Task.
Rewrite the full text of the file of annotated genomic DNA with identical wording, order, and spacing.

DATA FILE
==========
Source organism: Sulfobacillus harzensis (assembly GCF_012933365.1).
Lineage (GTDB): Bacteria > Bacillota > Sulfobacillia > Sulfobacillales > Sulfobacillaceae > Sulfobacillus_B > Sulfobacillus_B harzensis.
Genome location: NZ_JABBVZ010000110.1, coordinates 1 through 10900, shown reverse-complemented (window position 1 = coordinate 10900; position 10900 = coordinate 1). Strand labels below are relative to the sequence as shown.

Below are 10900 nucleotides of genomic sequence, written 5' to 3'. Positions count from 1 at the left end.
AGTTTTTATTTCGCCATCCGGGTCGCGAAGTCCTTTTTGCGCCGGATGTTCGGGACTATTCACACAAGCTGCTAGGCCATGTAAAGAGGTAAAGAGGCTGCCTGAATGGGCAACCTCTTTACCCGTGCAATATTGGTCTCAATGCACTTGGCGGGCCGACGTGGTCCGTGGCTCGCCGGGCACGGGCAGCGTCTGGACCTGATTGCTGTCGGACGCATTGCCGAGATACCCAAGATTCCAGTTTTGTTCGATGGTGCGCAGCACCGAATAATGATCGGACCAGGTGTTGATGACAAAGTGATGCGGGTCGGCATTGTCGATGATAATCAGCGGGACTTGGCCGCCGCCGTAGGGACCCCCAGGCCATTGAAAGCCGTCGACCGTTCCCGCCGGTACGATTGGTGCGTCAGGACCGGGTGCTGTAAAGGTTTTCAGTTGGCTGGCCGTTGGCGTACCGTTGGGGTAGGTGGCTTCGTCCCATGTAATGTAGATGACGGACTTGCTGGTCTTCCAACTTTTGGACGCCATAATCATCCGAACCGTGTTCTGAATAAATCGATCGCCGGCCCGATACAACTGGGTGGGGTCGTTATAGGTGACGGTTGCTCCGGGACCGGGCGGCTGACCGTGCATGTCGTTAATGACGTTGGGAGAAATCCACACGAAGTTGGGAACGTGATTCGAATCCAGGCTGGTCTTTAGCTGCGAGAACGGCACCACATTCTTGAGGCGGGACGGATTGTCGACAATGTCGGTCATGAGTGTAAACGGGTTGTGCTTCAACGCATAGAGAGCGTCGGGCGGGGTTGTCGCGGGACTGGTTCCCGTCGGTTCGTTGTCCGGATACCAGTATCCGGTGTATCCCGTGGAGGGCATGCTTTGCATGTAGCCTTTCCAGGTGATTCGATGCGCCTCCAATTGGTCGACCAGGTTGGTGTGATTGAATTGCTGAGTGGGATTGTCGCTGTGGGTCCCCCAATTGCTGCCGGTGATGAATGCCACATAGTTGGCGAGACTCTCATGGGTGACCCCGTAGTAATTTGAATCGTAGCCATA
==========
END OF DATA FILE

Source organism: Sulfobacillus harzensis (assembly GCF_012933365.1).
Lineage (GTDB): Bacteria > Bacillota > Sulfobacillia > Sulfobacillales > Sulfobacillaceae > Sulfobacillus_B > Sulfobacillus_B harzensis.
Genome location: NZ_JABBVZ010000110.1, coordinates 1 through 10900, shown reverse-complemented (window position 1 = coordinate 10900; position 10900 = coordinate 1). Strand labels below are relative to the sequence as shown.

Below are 10900 nucleotides of genomic sequence, written 5' to 3'. Positions count from 1 at the left end.
AGTTTTTATTTCGCCATCCGGGTCGCGAAGTCCTTTTTGCGCCGGATGTTCGGGACTATTCACACAAGCTGCTAGGCCATGTAAAGAGGTAAAGAGGCTGCCTGAATGGGCAACCTCTTTACCCGTGCAATATTGGTCTCAATGCACTTGGCGGGCCGACGTGGTCCGTGGCTCGCCGGGCACGGGCAGCGTCTGGACCTGATTGCTGTCGGACGCATTGCCGAGATACCCAAGATTCCAGTTTTGTTCGATGGTGCGCAGCACCGAATAATGATCGGACCAGGTGTTGATGACAAAGTGATGCGGGTCGGCATTGTCGATGATAATCAGCGGGACTTGGCCGCCGCCGTAGGGACCCCCAGGCCATTGAAAGCCGTCGACCGTTCCCGCCGGTACGATTGGTGCGTCAGGACCGGGTGCTGTAAAGGTTTTCAGTTGGCTGGCCGTTGGCGTACCGTTGGGGTAGGTGGCTTCGTCCCATGTAATGTAGATGACGGACTTGCTGGTCTTCCAACTTTTGGACGCCATAATCATCCGAACCGTGTTCTGAATAAATCGATCGCCGGCCCGATACAACTGGGTGGGGTCGTTATAGGTGACGGTTGCTCCGGGACCGGGCGGCTGACCGTGCATGTCGTTAATGACGTTGGGAGAAATCCACACGAAGTTGGGAACGTGATTCGAATCCAGGCTGGTCTTTAGCTGCGAGAACGGCACCACATTCTTGAGGCGGGACGGATTGTCGACAATGTCGGTCATGAGTGTAAACGGGTTGTGCTTCAACGCATAGAGAGCGTCGGGCGGGGTTGTCGCGGGACTGGTTCCCGTCGGTTCGTTGTCCGGATACCAGTATCCGGTGTATCCCGTGGAGGGCATGCTTTGCATGTAGCCTTTCCAGGTGATTCGATGCGCCTCCAATTGGTCGACCAGGTTGGTGTGATTGAATTGCTGAGTGGGATTGTCGCTGTGGGTCCCCCAATTGCTGCCGGTGATGAATGCCACATAGTTGGCGAGACTCTCATGGGTGACCCCGTAGTAATTTGAATCGTAGCCATA